Common Course Numbering from a Machinist’s Perspective

Mary Kaye Bredeson, executive director and Dr. Richard Strand present in Spokane about Common Course Numbering.

Mary Kaye Bredeson, executive director and Dr. Richard Strand present in Spokane about Common Course Numbering.


Today in Spokane, WA the Center of Excellence spoke to Northwest Association of Machining Instructors at their fall conference. The meeting held at Spokane Community College focused on the importance of building our state’s machining workforce and how consistency in program and skills development is critical to the success of building the workforce.

In talking with the machining instructor’s group, Bredeson said, “We want to work with all of you because you are the skilled workforce and have great machining programs.”

Statewide, manufacturing companies small and large need to hire employees with similar skill-sets. Students graduating from community colleges in Washington need to come from the same frame of reference which is why standardizing the course numbering, skill sets and names for community college programs is important.

Bredeson said, “We want to keep work in Washington. If we aren’t prepared to communicate data about the numbers of people in programs and what they are trained in, we could lose business to other states.”

In recent years, efforts have been made to standardize course numbering and what’s called Knowledge, Skills and Abilities (KSAs) of courses. The original KSAs were developed by Boeing and have been expanded in the aerospace and advancedmanufacturing industries.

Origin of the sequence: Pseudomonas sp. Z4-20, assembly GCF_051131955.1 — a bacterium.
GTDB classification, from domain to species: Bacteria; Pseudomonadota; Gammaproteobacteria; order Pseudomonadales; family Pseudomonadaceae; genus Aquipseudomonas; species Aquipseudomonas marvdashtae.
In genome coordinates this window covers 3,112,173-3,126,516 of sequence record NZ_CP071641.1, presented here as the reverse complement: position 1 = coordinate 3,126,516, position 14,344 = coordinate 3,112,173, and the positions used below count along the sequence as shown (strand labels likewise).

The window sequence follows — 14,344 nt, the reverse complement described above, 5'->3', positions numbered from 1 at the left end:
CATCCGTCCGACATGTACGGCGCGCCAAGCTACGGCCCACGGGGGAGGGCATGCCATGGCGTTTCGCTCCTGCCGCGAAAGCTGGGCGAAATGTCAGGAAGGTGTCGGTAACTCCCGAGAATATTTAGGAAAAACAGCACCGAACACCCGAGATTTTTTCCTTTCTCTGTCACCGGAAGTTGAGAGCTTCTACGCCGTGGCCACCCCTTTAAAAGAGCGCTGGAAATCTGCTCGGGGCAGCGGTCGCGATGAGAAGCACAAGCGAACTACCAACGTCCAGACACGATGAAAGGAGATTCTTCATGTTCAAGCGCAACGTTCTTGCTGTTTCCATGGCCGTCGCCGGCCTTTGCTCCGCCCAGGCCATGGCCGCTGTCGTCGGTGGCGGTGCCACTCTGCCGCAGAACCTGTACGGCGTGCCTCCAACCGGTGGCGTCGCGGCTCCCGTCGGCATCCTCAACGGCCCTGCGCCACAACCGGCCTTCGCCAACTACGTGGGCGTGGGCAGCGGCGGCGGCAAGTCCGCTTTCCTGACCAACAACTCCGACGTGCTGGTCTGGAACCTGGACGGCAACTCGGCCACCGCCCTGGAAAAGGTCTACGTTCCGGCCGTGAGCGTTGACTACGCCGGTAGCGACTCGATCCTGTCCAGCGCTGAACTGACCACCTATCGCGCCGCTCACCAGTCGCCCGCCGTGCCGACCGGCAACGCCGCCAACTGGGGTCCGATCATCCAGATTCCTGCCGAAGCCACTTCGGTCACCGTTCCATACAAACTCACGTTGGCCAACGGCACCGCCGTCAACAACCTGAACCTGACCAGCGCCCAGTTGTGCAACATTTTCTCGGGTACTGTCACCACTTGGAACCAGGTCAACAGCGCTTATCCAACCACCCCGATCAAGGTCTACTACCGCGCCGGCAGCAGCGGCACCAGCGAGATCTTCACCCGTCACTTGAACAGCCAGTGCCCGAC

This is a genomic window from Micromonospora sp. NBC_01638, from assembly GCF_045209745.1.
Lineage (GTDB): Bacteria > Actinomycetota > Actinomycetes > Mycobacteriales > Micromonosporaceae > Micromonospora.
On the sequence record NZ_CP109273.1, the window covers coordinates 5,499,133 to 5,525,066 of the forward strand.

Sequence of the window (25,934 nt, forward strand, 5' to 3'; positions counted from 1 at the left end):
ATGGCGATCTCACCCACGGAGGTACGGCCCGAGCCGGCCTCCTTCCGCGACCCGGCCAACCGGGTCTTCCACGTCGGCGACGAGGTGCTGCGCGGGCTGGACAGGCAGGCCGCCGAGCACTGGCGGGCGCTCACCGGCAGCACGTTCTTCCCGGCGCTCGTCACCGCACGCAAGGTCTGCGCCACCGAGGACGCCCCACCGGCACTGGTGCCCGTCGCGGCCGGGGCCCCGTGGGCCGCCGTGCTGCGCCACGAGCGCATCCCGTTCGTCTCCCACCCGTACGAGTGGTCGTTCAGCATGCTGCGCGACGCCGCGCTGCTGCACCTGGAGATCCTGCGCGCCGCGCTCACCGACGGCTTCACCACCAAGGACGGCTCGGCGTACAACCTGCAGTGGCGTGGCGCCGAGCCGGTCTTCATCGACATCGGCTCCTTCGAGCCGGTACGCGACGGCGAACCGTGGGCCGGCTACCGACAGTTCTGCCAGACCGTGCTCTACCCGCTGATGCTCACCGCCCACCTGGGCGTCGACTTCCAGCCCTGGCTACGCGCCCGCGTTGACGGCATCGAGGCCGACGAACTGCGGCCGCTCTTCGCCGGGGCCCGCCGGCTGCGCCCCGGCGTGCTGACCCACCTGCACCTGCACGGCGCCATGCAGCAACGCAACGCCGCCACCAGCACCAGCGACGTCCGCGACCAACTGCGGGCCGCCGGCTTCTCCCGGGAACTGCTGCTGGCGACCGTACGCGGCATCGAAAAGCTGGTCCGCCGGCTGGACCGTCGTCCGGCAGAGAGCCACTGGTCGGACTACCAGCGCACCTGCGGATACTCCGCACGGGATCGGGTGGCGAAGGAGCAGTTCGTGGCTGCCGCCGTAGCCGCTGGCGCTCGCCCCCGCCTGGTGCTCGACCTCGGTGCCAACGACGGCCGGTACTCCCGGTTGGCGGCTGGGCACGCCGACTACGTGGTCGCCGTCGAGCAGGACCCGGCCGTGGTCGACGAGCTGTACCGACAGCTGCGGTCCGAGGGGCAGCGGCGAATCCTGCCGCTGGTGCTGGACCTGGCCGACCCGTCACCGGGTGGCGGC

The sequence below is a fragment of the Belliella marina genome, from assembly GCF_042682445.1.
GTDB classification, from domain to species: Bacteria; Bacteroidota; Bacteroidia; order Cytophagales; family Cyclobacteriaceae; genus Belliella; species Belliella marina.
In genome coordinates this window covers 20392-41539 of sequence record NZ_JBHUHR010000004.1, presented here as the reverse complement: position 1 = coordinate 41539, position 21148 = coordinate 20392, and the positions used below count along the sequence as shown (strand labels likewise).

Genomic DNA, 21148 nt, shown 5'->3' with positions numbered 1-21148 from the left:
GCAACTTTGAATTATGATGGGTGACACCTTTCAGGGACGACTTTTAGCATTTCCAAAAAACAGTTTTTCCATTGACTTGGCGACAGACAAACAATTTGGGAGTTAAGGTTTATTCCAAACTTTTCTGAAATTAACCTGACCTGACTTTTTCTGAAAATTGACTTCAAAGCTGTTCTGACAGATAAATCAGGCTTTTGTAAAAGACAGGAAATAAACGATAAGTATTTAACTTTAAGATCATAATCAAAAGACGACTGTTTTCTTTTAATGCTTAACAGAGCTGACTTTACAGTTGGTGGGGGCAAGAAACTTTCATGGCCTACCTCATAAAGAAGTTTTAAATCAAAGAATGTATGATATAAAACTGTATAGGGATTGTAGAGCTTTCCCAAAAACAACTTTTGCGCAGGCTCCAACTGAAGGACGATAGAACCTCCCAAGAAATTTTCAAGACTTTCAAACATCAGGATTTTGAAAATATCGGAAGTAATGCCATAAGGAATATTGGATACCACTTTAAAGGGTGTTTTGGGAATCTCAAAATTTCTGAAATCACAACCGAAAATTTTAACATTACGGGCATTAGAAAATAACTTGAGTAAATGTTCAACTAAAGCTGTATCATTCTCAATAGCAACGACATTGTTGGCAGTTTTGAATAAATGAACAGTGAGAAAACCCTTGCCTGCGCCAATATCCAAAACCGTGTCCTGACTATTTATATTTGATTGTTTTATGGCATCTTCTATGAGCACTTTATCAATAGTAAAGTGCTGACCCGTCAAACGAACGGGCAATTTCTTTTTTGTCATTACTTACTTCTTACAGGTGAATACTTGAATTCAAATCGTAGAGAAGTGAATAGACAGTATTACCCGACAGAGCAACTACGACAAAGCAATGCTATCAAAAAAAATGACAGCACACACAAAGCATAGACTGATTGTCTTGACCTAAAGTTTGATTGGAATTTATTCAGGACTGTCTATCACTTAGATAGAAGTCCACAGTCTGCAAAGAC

Classification of Instructional Programs (otherwise know as CIP codes)  are federally mandated classifications to track enrollment and graduation. These CIP codes can be confusing and also are easy to mis-categorize. As a part of redefining the Common Course Numbering for programs, Center of Excellence has been taking a look at the diversity of CIP codes in the state.

Bredeson noted that driving our future workforce into careers in machining starts at the high school level. Center of Excellence is doing work statewide to improve growth in machining training. She said, “With alignment and common curriculum, we can drive more students into machining.”

Bredeson spoke about driving more high school students into machining programs. She said that if they can take machining courses through their Career and Technical Education classes (CTE) they may obtain a vested interest to go into the college programs. Center of Excellence is interested in building the pipeline for machinists. Many of the graduates of our statewide programs are being hired by Boeing and other manufacturers in Washington State.

View the presentation from the meeting – MACH PP 10-13


About COEAerospace

The Center of Excellence for Aerospace and Advanced Materials Manufacturing of Washington state is a conduit for collaboration and engagement between industry and K-12 and post secondary higher education. We work to develop the talent pipeline and economic infrastructure to facilitate continuous innovation and growth for aerospace and manufacturing in our state and beyond.
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